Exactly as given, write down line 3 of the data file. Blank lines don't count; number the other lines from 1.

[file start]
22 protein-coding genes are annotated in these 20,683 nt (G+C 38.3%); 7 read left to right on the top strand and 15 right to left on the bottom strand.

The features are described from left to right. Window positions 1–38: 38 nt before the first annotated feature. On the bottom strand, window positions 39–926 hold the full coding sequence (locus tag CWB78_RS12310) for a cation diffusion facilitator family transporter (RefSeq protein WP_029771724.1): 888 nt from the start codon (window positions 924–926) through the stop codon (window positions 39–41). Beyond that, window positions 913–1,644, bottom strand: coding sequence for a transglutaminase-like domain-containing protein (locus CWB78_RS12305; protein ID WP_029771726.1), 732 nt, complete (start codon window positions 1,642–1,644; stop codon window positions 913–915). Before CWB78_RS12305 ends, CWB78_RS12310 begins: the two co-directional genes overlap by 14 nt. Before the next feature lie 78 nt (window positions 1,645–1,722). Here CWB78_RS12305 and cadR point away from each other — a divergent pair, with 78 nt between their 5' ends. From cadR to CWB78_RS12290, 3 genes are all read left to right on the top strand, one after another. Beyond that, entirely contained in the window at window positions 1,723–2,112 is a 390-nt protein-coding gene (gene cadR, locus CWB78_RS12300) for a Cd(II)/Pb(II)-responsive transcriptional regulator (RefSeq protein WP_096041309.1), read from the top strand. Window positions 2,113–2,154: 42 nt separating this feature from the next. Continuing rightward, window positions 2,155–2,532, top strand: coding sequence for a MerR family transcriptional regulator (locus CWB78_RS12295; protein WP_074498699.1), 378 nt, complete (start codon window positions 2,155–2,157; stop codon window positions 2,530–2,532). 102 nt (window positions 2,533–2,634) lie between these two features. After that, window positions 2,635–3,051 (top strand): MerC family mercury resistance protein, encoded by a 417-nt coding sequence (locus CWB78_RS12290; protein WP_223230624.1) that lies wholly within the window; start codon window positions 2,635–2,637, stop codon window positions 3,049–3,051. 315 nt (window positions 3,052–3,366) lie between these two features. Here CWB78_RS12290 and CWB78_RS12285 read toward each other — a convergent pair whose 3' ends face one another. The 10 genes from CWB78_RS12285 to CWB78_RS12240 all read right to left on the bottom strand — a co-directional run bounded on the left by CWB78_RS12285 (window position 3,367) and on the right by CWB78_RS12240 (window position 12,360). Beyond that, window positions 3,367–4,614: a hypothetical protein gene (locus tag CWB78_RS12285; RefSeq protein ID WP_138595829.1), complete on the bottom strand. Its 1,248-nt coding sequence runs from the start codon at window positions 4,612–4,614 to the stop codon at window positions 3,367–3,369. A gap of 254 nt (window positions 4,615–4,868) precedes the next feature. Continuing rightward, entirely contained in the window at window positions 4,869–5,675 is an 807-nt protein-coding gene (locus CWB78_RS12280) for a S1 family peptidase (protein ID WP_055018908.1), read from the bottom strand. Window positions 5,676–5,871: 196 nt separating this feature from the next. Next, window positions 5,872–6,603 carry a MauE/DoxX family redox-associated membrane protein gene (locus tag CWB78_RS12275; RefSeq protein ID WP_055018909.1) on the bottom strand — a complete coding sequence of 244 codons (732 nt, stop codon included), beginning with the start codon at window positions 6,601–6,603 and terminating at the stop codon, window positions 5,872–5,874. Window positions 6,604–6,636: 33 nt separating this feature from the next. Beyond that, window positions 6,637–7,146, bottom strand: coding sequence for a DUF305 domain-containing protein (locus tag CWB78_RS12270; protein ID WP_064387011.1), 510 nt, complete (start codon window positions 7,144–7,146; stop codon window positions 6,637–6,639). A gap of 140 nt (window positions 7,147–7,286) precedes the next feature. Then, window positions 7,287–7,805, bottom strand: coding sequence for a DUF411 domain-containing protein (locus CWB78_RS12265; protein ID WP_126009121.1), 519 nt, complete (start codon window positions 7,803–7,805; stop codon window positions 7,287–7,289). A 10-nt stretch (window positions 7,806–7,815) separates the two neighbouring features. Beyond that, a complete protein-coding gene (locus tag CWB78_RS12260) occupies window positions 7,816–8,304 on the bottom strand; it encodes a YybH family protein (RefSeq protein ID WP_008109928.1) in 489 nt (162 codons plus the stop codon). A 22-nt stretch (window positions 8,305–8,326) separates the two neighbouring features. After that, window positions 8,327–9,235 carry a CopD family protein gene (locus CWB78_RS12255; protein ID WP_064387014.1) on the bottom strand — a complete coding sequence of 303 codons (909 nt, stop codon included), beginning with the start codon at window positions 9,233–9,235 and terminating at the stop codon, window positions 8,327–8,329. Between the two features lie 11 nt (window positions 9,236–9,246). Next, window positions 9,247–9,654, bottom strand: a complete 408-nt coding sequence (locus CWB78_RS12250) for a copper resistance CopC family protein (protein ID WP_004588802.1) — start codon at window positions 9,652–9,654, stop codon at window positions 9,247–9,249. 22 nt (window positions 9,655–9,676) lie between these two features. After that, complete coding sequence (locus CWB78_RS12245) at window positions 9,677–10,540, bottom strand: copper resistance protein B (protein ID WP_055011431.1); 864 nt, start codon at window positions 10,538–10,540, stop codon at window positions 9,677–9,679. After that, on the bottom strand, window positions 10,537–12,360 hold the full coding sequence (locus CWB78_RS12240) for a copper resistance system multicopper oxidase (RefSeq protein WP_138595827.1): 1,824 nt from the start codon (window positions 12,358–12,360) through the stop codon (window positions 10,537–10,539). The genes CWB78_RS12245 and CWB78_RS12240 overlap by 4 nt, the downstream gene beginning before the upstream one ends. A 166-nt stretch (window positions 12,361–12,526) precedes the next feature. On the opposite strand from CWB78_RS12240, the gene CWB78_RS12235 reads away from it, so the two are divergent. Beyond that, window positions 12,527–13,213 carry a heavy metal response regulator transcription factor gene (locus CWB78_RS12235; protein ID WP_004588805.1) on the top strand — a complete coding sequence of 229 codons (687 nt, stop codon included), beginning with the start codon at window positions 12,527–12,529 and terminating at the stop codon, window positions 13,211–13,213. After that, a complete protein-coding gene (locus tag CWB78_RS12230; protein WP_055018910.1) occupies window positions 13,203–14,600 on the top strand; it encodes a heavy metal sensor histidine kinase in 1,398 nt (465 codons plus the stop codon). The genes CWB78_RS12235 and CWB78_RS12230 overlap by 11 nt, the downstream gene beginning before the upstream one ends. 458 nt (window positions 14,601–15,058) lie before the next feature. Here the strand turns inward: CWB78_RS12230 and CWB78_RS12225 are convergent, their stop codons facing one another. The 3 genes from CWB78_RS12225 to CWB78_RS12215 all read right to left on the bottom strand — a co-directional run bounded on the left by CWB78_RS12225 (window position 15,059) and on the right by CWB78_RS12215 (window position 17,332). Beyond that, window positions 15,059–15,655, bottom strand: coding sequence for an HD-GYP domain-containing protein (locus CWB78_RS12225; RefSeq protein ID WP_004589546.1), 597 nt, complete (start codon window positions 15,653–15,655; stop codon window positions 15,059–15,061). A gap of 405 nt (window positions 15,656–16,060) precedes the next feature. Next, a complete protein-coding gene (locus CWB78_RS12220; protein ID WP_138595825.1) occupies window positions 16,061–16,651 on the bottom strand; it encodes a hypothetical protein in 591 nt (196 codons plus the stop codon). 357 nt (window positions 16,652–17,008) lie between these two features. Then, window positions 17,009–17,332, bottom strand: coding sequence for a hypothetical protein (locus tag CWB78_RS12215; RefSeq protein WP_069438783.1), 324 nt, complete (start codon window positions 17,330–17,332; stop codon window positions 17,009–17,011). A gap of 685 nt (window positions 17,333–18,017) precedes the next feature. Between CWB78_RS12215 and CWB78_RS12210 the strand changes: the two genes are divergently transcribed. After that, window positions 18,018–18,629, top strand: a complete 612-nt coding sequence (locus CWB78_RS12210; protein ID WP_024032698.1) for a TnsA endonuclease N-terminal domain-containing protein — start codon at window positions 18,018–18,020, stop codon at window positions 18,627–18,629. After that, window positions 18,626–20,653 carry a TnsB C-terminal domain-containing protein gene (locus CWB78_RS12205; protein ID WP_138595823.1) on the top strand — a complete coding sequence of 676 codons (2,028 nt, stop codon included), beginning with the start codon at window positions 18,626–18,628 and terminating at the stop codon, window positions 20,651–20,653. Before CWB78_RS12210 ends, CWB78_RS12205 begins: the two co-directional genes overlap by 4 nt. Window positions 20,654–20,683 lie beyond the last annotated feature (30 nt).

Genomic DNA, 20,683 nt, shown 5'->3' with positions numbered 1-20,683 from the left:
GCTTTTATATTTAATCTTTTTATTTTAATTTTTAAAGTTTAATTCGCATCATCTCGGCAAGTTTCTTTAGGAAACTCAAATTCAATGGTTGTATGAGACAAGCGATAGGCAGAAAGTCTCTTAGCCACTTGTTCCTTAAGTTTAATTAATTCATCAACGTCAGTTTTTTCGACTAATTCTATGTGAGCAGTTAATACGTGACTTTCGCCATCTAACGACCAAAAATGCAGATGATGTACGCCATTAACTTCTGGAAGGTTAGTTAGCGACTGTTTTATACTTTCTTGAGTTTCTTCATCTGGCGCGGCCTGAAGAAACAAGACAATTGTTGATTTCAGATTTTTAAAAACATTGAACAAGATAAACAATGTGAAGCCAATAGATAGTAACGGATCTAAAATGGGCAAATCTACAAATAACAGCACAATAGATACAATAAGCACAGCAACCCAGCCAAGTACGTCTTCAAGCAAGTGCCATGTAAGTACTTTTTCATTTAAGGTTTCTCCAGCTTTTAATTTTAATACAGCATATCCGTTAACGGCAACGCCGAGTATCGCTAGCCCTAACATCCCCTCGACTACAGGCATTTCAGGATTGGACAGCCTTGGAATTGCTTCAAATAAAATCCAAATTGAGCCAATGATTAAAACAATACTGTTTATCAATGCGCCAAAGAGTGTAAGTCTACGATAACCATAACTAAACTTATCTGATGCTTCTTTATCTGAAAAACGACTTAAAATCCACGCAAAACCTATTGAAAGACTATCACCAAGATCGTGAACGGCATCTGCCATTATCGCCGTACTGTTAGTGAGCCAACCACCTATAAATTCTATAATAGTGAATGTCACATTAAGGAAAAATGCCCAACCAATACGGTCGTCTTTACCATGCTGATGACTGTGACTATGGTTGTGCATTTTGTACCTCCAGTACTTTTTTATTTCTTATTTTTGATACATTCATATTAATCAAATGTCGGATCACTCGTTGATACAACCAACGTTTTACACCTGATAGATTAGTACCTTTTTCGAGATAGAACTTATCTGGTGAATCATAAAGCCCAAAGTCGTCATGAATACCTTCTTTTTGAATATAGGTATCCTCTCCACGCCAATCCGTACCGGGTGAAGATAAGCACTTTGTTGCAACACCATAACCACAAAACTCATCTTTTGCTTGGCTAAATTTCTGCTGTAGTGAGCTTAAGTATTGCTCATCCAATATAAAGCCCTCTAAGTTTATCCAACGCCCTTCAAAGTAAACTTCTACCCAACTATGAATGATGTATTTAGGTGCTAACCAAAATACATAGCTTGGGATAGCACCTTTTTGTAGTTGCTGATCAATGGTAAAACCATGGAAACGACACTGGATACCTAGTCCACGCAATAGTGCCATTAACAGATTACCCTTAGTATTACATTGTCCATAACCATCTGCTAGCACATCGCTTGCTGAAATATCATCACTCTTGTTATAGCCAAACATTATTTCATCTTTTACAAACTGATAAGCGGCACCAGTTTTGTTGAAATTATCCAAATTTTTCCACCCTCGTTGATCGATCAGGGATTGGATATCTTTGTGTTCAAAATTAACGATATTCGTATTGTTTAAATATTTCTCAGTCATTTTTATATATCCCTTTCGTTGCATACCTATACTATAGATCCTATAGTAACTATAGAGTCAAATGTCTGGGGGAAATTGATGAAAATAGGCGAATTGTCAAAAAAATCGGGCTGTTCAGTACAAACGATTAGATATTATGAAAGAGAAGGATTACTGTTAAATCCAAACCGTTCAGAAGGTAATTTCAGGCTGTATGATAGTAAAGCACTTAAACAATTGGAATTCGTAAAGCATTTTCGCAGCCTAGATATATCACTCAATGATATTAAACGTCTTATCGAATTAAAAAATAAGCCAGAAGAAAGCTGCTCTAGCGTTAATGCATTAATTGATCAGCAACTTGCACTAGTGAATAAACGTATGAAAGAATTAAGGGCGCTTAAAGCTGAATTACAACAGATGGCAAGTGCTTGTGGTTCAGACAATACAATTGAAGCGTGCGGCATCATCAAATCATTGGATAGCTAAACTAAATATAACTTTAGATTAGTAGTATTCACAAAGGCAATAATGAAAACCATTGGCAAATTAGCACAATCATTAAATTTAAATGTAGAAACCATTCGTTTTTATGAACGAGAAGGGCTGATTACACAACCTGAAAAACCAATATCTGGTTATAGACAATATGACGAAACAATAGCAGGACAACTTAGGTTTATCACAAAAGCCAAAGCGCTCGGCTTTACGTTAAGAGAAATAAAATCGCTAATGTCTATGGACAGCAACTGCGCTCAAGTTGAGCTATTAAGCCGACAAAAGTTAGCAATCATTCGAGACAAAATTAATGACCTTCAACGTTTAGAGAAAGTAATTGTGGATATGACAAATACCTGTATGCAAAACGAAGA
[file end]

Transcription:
Genomic DNA, 20,683 nt, shown 5'->3' with positions numbered 1-20,683 from the left: